From a young age ”Walt Disney’s Cinderella [is] used in elementary school…and gendered messages are understood and internalized by children…” (Baker-Sperry). Cinderella, a popular fairytale for young girls deals with explicit ideas of romantic love, mean stepsisters and a stepmother and happy endings. The implicit issues include the importance of beauty, gender roles and expectations as well as the notion of The Prince being rescuer and Cinderella being rescued.

The Definition of Popular Media:

is the totality of ideas, perspectives, attitudes, images and other phenomena that are deemed preferred within mainstream society. Popular media is designed to reach a large audience.


What does popular media include?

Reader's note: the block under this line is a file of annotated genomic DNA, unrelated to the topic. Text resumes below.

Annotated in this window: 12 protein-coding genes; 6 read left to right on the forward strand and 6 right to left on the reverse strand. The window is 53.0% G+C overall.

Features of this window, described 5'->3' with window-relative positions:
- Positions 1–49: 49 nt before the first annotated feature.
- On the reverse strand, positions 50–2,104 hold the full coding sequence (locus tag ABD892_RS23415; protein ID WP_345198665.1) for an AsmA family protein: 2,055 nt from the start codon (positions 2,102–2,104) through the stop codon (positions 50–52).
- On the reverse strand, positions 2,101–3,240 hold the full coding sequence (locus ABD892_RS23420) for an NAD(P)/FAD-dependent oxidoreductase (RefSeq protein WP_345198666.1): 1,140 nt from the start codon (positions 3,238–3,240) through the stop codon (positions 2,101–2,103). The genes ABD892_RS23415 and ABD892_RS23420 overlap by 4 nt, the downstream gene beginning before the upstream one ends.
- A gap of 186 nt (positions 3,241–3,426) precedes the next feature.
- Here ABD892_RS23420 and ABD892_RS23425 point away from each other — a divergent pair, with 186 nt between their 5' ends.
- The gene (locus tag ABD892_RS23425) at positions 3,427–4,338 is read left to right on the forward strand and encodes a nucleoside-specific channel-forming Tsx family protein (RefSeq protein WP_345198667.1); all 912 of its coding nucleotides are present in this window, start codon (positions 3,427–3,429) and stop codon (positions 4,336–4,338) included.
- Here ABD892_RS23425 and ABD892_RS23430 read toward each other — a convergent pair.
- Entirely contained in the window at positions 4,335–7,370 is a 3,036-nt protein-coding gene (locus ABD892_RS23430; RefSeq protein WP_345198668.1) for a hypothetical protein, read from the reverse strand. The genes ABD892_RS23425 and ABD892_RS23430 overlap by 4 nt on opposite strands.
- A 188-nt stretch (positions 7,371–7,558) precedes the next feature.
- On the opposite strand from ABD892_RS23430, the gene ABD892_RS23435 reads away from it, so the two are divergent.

• Books
  • Films
  • Magazines
  • Newspaper
  • Advertisements
  • Internet

History and its Changes?

For centuries, females in fairytales have often been portrayed as vulnerable, helpless and passive. While fairytales may have a moral component for children and often end well, they do not always portray women in the most appropriate light. Snow White, the Little Mermaid and Beauty and the Beast are just a few examples o
f fairytales where the female characters are passive and vulnerable. For example, in the Little Mermaid, Ariel loses her voice and is therefore helpless. Belle in Beauty and the Beast is frightened of the Beast and is in constant fear of him even though she appears to be “a free thinker, stubborn and confident” ( Cinderella for example, lives with her stepmother and sisters in an awful house where she is their slave. Cinderella’s only chance of a happy life is to be saved by the prince where they then live happily every after.